Choosing a Semiautomatic Centerfire Rifle- Where to Begin?

Choosing a Semiautomatic Centerfire Rifle- Where to Begin?

This is a discussion on Choosing a Semiautomatic Centerfire Rifle- Where to Begin? within the Defensive Rifles & Shotgun Discussion forums, part of the Related Topics category; In light of recent federal developments, I feel the need to make the most of this shrinking window we find ourselves in and buy a ...

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Thread: Choosing a Semiautomatic Centerfire Rifle- Where to Begin?

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    Senior Member Array McPatrickClan's Avatar
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    Choosing a Semiautomatic Centerfire Rifle- Where to Begin?

    In light of recent federal developments, I feel the need to make the most of this shrinking window we find ourselves in and buy a semiautomatic rifle. I already own a number of other guns, but no SA rifles. I know the most popular route is to choose from about a dozen AR-15 makers but I was thinking this through and had some questions.

    1. Should I decide on a caliber first? Or is that a backwards way of shopping for an SA rifle?

    2. How can I find the "best" in my price range without paying a premium for mil-spec standards?

    3. How do you choose a weapon for home/emergency defense?

    4. Is the .223 ammo that most AR-15s use much different than the .22 ammo that you see in small game rifles?

    And yes, I have searched the archives and read old threads. I am trying to not ask the same questions that have been asked before. I have "narrowed it down" a bit on the rifles but I am still left poring over stats I do not understand on about a dozen different makes/models.

    I want to get something that I can afford to buy about 1,500+ rounds of ammo for as well, since the federal government may try to tax us out of ammo for the next two years.


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    Quote Originally Posted by McPatrickClan View Post

    1. Should I decide on a caliber first? Or is that a backwards way of shopping for an SA rifle?

    Yes and no, stick with the norm is my advice. 5.56/.223 or 7.62x39 or .308 are the main choices. Going with something exotic is a huge mistake for a defensive rifle.

    2. How can I find the "best" in my price range without paying a premium for mil-spec standards?

    Whats your price range?

    3. How do you choose a weapon for home/emergency defense?

    Common parts and ammo is a must for me, that pretty much leaves the AR or AK platforms.

    4. Is the .223 ammo that most AR-15s use much different than the .22 ammo that you see in small game rifles?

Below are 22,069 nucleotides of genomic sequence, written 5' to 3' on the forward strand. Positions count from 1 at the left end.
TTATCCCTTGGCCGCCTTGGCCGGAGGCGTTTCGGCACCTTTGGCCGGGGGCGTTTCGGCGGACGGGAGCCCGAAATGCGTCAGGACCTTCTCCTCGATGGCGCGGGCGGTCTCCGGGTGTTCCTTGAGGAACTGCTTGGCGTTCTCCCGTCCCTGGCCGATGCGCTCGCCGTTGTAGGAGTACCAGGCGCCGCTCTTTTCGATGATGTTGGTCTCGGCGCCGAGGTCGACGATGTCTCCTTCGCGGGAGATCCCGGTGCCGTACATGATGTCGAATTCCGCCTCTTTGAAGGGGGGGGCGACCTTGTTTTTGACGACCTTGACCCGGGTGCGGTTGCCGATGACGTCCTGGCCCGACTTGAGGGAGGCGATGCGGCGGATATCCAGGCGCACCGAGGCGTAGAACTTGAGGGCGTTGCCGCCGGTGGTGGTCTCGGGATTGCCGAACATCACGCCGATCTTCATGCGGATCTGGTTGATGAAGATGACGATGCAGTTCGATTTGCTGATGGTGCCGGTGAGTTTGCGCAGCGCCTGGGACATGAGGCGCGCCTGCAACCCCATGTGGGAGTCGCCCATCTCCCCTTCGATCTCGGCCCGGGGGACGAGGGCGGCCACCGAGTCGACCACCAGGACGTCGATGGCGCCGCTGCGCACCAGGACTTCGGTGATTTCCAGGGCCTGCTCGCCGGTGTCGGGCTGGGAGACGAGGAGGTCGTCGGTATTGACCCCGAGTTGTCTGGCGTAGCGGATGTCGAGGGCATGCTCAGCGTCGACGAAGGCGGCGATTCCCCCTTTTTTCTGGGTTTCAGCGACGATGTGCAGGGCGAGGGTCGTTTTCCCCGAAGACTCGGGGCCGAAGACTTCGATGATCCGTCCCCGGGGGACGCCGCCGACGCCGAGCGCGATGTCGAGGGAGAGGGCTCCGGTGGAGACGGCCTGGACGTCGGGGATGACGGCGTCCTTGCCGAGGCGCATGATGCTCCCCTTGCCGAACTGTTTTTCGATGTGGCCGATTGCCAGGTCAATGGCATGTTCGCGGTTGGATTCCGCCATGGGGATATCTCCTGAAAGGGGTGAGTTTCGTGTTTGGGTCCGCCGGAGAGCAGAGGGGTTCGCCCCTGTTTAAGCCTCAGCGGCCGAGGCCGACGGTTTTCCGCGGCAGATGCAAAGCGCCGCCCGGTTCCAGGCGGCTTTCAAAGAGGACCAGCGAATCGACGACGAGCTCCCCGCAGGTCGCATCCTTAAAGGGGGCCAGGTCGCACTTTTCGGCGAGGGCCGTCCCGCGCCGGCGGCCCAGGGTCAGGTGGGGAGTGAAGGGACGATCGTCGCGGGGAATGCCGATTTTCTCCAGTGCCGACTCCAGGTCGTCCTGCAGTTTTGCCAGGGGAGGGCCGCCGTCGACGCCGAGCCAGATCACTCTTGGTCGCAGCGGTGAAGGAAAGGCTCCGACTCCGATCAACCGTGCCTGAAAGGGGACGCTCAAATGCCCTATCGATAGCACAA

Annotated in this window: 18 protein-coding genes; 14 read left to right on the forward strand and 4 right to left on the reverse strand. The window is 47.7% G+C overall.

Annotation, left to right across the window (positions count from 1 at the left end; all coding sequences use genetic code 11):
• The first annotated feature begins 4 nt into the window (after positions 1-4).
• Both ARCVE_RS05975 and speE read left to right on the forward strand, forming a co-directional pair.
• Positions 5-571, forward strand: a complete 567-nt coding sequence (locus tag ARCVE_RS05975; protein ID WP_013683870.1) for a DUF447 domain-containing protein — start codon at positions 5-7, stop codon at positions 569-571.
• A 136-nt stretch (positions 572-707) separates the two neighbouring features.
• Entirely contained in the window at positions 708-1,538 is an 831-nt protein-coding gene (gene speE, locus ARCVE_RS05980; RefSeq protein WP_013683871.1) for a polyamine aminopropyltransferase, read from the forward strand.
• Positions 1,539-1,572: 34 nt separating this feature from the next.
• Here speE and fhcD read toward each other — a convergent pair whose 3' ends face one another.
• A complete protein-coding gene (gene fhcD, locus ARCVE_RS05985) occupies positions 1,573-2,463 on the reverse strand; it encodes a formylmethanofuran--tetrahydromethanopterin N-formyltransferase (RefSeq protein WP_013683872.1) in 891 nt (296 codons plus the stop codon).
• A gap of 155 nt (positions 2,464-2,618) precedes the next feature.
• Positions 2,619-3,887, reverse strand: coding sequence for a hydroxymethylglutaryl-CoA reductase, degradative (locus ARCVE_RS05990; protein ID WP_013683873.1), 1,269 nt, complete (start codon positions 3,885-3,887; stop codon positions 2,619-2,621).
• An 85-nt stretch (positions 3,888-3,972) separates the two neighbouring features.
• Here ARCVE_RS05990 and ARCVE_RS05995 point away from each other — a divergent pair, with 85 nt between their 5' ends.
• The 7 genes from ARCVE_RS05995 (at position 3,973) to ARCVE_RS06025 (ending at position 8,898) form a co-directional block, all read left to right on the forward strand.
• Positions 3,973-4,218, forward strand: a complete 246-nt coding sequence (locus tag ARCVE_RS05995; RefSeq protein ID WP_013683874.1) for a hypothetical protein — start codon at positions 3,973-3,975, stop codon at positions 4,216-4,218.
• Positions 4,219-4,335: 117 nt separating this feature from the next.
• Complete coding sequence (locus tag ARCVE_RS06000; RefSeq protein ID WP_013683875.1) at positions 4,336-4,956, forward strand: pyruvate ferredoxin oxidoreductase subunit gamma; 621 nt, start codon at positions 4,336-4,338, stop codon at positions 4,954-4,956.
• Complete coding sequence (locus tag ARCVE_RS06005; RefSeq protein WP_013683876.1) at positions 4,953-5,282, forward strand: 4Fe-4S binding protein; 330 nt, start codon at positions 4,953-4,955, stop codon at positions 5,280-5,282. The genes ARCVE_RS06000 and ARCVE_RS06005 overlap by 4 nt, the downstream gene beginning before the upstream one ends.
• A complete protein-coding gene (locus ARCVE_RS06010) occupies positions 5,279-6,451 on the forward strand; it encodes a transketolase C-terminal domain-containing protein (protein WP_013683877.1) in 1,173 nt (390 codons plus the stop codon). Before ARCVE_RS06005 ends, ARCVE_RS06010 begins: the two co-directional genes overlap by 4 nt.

There is a huge difference. Just compare a 22lr and 223 shells, and you will begin to understand.
    "Just blame Sixto"

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    Pick Caliber and a platform you like.

    I chose .308 and a FAL, because I wanted one and now I have 2

    My defensive carbines are M1 carbines because I have them already and don't own a AR. As much as I like the M1 Carbine I have to admit that the .30 Carbine round is really a pistol caliber and not that easy to find.
    A real man loves his wife, and places his family as the most important thing in life. Nothing has brought me more peace and content in life than simply being a good husband and father.

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    VIP Member Array Rob72's Avatar
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    I pretty much agree with Sixto. The only "alternative" suggestion I might would be something like the Remington 7600 series or Browning BAR in a hunting caliber of your choice, for the following reasons:

    • Parts. If you have a spare set of essentials (most are available from Brownells) you don't have to worry as much about networking. Obviously, this is also a drawback in a barter-economy.
    • Ammo. Pricing will pretty much even out, and will be more available over the next 6 months, possibly for the indefinite future.
    • Accessories. You won't be as tempted to Gear-Queer your rifle. Spend the money on mags, ammo, XS sights, and a good optic- synthetic furniture, if it doesn't come that way.
    • Power. Not much makes concealment out of cover like the .30-06, 7mm Mag, or similar.

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    VIP Member Array mcp1810's Avatar
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    Quote Originally Posted by McPatrickClan View Post
    1. Should I decide on a caliber first? Or is that a backwards way of shopping for an SA rifle?
    I would decide on a budget first, then see what is available in that range.